Cyclic Tasks: Observing Animals and Aquarium to See if Everything is Ok

This article is part of the “Cyclic tasks” series, intended for beginner aquarists who are looking for the basics of running a saltwater aquarium, or for those who are considering setting up a tank and want to understand the amount of work involved.

In the article What work on the aquarium should be done periodically you’ll find a complete list of tasks, along with links to articles that expand on individual topics.

In the article you’re reading right now, I want to introduce you to the daily task of keeping an eye on the health of your animals and the signals to watch out for in your aquarium to make sure everything is fine.


Watching your fish

What to pay attention to when observing fish in the aquarium daily?

This activity can be done while feeding the fish. We check whether the fish eat, whether they’re swimming lively, whether they have any signs of disease or wounds on their bodies. Of course, we also check if the number of fish is still the same.

If we detect an anomaly, we must react, determine the cause and perform corrective actions. For example, if we detect smallpox in a fish at an early stage and determine that stress may be the cause, then we should start feeding the fish more abundantly. It’s always worth checking the pH in a tank with fish (I recommend reading the article about the importance of pH).

Articles on dealing with fish related problems will be gradually added to our knowledge base – ReefPedia


Watching your corals

Every day, when observing corals, we first pay attention to whether they polyp, then we check if any of the corals show loss of tissue, which is especially important in SPS. We also pay attention to mechanical damage. With SPS corals, we check colors that can be an indicator of deficiencies or overdoses.

It is also worth watching if the corals are not tipped over. If we have large snails and a sea urchin in the tank, we will notice the consequences every day, e.g. in the form of overturned grafts.

Make sure there are no traces of parasites on the corals.

If it turns out that the corals have problems – we check the parameters, send the sample for ICP analysis and look for other causes. The reasons may vary.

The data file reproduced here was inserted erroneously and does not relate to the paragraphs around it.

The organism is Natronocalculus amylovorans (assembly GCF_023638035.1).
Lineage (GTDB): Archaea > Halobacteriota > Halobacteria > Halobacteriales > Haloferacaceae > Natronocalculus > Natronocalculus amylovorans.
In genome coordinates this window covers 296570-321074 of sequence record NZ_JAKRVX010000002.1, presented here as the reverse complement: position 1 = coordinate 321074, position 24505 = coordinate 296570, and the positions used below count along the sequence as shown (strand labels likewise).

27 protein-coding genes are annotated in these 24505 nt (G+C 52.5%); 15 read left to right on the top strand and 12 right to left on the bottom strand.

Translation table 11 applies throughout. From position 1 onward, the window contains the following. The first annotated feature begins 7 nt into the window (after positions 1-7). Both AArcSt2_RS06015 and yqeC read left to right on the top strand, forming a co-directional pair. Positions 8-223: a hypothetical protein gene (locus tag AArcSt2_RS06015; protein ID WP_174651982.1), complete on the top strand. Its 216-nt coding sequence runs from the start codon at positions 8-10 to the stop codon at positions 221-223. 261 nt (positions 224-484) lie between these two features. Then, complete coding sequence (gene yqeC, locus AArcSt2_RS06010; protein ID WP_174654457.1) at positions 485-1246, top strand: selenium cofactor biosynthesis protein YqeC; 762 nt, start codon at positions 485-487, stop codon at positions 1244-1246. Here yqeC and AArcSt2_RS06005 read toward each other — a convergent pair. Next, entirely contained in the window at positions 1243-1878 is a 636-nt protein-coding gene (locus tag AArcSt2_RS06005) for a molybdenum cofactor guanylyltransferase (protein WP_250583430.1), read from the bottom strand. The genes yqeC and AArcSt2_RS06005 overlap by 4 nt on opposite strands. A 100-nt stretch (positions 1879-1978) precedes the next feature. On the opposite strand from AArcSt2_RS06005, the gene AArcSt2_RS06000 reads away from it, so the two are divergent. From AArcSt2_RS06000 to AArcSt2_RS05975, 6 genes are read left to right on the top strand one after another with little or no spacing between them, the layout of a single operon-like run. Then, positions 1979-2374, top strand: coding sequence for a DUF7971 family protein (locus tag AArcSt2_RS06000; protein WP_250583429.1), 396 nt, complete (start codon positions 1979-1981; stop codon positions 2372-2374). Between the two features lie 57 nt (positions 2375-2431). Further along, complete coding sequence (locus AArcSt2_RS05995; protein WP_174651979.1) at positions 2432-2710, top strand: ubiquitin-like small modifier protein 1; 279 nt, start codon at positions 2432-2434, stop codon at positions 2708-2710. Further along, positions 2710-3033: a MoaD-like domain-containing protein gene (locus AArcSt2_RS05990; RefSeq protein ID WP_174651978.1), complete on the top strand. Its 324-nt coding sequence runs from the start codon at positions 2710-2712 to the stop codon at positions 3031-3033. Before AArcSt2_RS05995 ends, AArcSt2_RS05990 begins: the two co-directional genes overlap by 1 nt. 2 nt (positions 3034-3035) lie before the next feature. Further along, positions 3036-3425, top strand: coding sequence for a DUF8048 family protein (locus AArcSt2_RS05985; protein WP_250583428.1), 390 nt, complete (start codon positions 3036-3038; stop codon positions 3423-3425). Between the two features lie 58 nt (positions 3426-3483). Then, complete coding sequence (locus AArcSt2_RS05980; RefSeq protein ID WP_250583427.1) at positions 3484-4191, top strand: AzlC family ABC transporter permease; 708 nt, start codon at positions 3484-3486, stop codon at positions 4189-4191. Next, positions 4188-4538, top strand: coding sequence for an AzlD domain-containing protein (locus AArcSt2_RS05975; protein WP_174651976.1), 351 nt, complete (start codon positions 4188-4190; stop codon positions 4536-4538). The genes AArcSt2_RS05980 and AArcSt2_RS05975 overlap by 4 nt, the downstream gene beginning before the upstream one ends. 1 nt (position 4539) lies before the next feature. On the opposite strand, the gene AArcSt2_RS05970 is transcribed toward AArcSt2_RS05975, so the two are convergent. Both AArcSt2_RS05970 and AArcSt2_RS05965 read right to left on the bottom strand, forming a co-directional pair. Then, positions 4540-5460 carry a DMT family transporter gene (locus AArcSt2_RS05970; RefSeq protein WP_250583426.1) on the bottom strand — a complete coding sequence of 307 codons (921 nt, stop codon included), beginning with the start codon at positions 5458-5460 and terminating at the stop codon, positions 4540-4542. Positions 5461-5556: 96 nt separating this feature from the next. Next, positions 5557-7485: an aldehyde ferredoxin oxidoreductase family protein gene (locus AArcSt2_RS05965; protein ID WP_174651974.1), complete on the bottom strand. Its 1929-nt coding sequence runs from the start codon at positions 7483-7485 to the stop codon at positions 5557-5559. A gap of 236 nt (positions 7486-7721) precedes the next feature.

It happened to me once that an acropora started bleaching, even though the system was really stable. At first I thought it was a coincidence. Nothing changed on the following day. Only after checking the history of temperature measurements on Thermo control, it turned out that at night my temperature would temporarily drop to 22 degrees. I added a second heater and the problem was solved.


Aquarium observation

Observation of the entire tank is crucial. Here’s what we should pay attention to:

  1. Whether diatoms appear on the sand – it may be a signal that we have too much silicates in the aquarium
  2. Early signs of dino or cyano
  3. Unwanted algae, especially invasive ones
  4. It is also worth watching for wild crabs
  5. Whether there are no unwanted snails or parasites on the glass
  6. Cleanliness of wavemakers and whether the strength and method of circulation are appropriate
  7. I also recommend checking whether the level of calcareous algae increases or decreases


If we see a problem – we react. In the “Problem solving” section of ReefPedia you will find many helpful articles.



Observing the animals and the tank, like the other topics in this series, seems trivial, but once you start exploring the topic, it turns out that there are a lot of things you need to know so that later on you don’t have to learn from your own mistakes.

Thank you for your attention! I encourage you to read more articles. Gaining knowledge is the key in our hobby.

About the author

Picture of Marek Protasewicz

Marek Protasewicz

Reefkeeping has been my passion for over 10 years now. I love learning. The hobby has taught me many valuable lessons, patience being the best example.
Combining work and passion is my path. I run Crazy Coral, a marine aquarium shop, for a number of years. Building this business from the scratch I learnt from my own mistakes at a heavy cost.
Later I managed a project aimed at development of methods for quick growth of Corals in non-natural conditions. The project was carried out by Get Sales, Poland.
Presently, I am responsible for distribution strategy at Reef Factory, of which I am a
co-founder. The company produces smart devices for marine aquaristics.
The last projects I have been involved in are Social Reef and ReefPedia.

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